The Supreme Court verdict in T.K. Rangarajan v. Govt. of Tamilnadu flies in the face of higher judicial precedent, as well as India's obligations under international covenants. It also threatens the stability of conciliatory and consultative arbitration procedures currently used to settle disputes.
Combat Law, Vol. 2, Issue 6 - In T.K. Rangarajan v. Government of Tamilnadu and Others (i), Justice M. B. Shah, speaking for a Bench of the Supreme Court consisting of himself and Justice A. R. Lakshmanan, said, "Now coming to the question of right to strike - in our view no such right exists with the government employee."
Even as early as 1961, the Supreme Court had held in Kameshwar Prasad v. State of Bihar (ii) that even a very liberal interpretation of article 19 (1) (c) could not lead to the conclusion that the trade unions have a guaranteed fundamental right to strike. In All India Bank Employees' Association v. National Industrial Tribunal (iii - the AIBE case) also it was contended that the right to form an association guaranteed by Article 19 (1) (c) of the Constitution, also carried with it the concomitant right to strike for otherwise the right to form association would be rendered illusory. The Supreme Court rejected this construction of the Constitution: "to read each guaranteed right as involving the concomitant right necessary to achieve the object which might be supposed to underlie the grant of each of such rights, for such a construction would, by ever expanding circles in the shape of rights concomitant to concomitant right and so on, lead to an almost grotesque result."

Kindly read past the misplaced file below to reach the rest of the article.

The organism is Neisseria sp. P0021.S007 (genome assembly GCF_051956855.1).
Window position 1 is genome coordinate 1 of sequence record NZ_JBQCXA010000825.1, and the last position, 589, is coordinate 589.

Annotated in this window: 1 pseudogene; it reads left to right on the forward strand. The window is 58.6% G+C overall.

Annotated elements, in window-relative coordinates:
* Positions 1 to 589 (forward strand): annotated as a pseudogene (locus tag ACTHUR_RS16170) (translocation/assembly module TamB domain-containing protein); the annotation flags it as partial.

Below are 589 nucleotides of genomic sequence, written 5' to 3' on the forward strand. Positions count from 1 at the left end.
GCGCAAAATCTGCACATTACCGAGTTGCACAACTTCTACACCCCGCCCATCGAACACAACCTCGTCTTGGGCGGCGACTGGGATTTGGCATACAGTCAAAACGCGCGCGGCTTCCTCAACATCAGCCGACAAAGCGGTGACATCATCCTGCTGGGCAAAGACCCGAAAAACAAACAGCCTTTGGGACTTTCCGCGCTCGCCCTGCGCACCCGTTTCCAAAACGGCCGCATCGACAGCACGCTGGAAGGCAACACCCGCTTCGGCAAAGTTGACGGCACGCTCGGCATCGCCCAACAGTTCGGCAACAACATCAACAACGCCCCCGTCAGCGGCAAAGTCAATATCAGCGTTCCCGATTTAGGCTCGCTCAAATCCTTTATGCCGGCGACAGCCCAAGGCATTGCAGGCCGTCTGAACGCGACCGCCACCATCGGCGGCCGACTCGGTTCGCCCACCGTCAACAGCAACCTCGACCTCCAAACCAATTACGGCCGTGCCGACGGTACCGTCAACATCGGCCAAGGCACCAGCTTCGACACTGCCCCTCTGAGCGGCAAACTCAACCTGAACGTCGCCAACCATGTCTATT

It was a culmination of the ratios of the Kameshwar Prasad and the A.I.B.E. cases that resulted in the decision in the highly contentious Rangarajan case. In reliance of these judgments, the Apex court was correct in opining that there exists no fundamental right to strike. But in stating that Government employees have no "legal, moral or equitable right", the Court has evolved a new industrial jurisprudence unthought of earlier. It is true that the judgments mentioned above have rejected the right to strike as a fundamental right, but not as a legal, moral or equitable right. The question of 'strike' not being a statutory or a legal right has never even been considered in the court. Further the expression 'no moral or equitable right' was uncalled for. A court of law is concerned with legal and constitutional issues and not with issues of morality and equity.
The Rangarajan case simply ignores statutory provisions in the Industrial Disputes Act, 1947 and the Trade Unions Act, 1926, and an equal number of case laws laid down by larger benches that have recognized the right to strike. It also fails to consider International Covenants that pave the way for this right as a basic tenet of international labour standards.
Strike as a legal right
The working class has indisputably earned the right to strike as an industrial action after a long struggle, so much so that the relevant industrial legislation recognizes it as their implied right (iv). Striking work is integral to the process of wage bargaining in an industrial economy, as classical political economy and post-Keynesian economics demonstrated long ago in the analysis of real wage determination.